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Senate Bill 554
, a hybrid of the "academic freedom" antievolution strategy and the flawed Texas state science standards, appears to have died in committee on February 28, 2011, when a deadline for senate bills to be reported from committee passed.
House Bill 1551, which would, if enacted, encourage teachers to present the "scientific strengths and scientific weaknesses" of "controversial" topics such as evolution, was rejected by the House Common Education Committee on February 22, 2011.
House Bill 1551 (document), prefiled in the Oklahoma House of Representatives and scheduled for a first reading on February 7, 2011, is apparently the fourth antievolution bill of 2011, and the second in Oklahoma, joining Senate Bill 554.
Senate Bill 554 (document), prefiled in the Oklahoma State Senate on January 19, 2011, is apparently the third antievolution bill of 2011. Interestingly, two strands of antievolution strategy intersect in SB 554.
With the adjournment of the Oklahoma House of Representatives on May 22, 2009, House Resolutions 1014 and 1015, attacking Richard Dawkins, are presumably dead.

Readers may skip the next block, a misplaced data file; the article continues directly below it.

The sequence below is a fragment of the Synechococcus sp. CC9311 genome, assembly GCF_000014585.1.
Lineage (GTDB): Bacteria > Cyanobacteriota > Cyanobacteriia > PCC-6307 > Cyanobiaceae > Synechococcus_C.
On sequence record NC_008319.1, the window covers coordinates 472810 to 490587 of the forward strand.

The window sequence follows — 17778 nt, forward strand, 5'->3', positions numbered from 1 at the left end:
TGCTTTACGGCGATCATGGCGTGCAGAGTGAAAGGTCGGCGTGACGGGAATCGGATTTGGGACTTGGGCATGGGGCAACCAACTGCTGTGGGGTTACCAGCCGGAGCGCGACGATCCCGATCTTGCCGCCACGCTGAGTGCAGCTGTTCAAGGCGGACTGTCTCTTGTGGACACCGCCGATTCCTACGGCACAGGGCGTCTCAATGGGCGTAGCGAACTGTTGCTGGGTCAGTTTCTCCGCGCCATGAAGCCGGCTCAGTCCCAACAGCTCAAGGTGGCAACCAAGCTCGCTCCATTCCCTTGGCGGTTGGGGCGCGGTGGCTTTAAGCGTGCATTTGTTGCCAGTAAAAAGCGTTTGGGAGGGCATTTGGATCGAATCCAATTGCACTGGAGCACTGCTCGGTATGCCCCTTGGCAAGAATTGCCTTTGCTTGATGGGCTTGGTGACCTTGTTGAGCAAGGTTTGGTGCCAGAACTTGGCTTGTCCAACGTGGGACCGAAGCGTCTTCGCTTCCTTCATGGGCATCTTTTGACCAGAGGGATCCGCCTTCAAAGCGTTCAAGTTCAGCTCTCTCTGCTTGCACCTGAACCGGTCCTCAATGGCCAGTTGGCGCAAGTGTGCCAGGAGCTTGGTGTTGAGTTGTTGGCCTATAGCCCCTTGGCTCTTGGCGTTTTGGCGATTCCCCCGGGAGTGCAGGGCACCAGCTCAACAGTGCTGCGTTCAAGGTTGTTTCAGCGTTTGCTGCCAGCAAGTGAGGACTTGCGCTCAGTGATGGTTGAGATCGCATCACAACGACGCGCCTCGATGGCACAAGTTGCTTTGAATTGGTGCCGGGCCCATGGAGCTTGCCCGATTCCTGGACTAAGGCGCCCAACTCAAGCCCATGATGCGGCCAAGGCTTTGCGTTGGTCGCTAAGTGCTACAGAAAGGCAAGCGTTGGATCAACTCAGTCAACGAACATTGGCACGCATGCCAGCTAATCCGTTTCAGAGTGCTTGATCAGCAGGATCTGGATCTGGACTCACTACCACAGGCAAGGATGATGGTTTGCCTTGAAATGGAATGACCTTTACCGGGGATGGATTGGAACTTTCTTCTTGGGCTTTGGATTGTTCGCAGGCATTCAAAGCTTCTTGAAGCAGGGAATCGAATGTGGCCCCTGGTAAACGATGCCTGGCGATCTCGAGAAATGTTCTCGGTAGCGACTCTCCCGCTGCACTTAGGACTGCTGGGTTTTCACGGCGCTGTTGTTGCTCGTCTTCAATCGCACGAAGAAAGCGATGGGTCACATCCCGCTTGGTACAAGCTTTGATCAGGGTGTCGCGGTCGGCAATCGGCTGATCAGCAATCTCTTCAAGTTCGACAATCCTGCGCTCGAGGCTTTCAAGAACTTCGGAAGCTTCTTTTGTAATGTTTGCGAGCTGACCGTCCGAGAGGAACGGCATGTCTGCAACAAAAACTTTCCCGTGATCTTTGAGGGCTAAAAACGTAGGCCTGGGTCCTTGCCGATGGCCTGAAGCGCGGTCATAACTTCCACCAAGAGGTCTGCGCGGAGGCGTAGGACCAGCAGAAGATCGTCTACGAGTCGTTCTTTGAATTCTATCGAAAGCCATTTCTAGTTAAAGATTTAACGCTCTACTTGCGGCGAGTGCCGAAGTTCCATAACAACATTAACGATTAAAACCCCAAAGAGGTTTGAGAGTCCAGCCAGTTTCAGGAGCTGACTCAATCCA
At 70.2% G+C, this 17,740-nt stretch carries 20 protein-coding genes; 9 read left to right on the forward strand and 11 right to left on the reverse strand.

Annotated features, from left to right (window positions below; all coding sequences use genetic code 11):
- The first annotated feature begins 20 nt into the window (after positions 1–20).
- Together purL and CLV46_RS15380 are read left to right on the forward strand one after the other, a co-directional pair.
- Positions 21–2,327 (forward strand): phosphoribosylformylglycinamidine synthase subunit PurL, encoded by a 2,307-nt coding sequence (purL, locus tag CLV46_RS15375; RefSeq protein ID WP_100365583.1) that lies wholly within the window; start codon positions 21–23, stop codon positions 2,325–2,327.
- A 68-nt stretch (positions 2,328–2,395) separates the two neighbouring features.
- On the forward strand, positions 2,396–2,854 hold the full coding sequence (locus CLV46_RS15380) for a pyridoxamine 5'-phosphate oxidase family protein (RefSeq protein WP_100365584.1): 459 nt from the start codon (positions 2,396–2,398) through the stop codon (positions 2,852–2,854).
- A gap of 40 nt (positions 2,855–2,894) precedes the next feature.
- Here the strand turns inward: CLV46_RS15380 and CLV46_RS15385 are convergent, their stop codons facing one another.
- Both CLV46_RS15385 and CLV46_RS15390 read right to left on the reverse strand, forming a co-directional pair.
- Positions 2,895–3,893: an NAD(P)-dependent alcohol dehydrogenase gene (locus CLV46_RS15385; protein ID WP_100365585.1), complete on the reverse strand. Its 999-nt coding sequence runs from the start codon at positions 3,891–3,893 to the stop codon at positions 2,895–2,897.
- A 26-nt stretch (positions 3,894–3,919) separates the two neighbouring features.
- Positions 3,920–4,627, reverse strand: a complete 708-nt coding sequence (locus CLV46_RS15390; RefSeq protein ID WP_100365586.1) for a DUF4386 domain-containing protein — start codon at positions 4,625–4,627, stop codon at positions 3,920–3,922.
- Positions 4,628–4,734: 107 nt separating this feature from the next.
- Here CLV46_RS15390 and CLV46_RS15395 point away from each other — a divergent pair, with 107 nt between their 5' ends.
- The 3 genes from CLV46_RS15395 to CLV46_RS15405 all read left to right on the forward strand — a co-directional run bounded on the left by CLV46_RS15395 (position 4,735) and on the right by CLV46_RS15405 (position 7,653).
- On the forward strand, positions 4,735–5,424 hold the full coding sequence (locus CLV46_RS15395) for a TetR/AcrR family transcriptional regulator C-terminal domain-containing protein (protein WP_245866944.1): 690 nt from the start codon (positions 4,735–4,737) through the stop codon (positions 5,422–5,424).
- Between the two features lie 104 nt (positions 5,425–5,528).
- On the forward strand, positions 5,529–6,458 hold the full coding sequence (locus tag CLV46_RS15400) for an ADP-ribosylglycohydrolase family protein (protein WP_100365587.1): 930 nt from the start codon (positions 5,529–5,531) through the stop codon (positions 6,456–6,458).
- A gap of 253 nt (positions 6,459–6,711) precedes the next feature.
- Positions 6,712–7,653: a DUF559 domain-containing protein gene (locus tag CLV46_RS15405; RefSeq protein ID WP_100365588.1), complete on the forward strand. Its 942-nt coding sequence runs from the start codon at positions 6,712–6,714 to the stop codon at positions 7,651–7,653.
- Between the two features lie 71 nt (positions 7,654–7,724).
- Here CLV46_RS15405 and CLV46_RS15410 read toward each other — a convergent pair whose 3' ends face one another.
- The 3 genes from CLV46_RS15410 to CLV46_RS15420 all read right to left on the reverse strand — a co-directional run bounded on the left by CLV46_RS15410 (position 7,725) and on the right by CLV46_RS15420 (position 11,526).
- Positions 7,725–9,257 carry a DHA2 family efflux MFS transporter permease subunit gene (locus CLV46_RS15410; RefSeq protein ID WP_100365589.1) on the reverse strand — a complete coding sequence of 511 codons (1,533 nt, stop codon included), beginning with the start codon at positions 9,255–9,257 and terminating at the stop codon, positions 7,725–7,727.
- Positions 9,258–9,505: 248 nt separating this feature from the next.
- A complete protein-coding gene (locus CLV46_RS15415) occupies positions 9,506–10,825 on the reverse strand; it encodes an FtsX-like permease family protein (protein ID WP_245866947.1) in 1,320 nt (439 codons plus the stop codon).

Two bills in the Oklahoma House of Representatives — House Resolution 1014 (document) and House Resolution 1015 (document), introduced on March 3, 2009 — attack Richard Dawkins's visit to the University of Oklahoma.
Oklahoma's Senate Bill 320, the so-called Scientific Education and Academic Freedom Act, died in committee on February 16, 2009, according to a
report in the Tulsa World (February 17, 2009).
Senate Bill 320 (document), prefiled in the Oklahoma Senate and scheduled for a first reading on February 2, 2009, is apparently the first antievolution bill of 2009.
At its November 2, 2007, annual meeting, the Oklahoma Academy of Science adopted a statement on "Science, Religion, and Teaching Evolution." According to the statement, "The Oklahoma Academy of Science strongly supports thorough teaching of evolution in biology classes. Evolution is one of the most important principles of science.
No fewer than four antievolution bills were introduced in the Oklahoma legislature during its 2006 session: HB 2107 (encouraging the presentation of "the full range of scientific views" with regard to "biological or chemical origins of life"), HB 2526 (authorizing school districts to teach "intelligent design"), SB 1959 (encouraging the presentation of "the full range of scientific views"), and HCR 1043 (encouraging the state board of education and local school boards to ensure that students are able to "critically evaluate scientific theories including, but not limited to, the theory of evolution" with regard to "biological or chemical origins of life").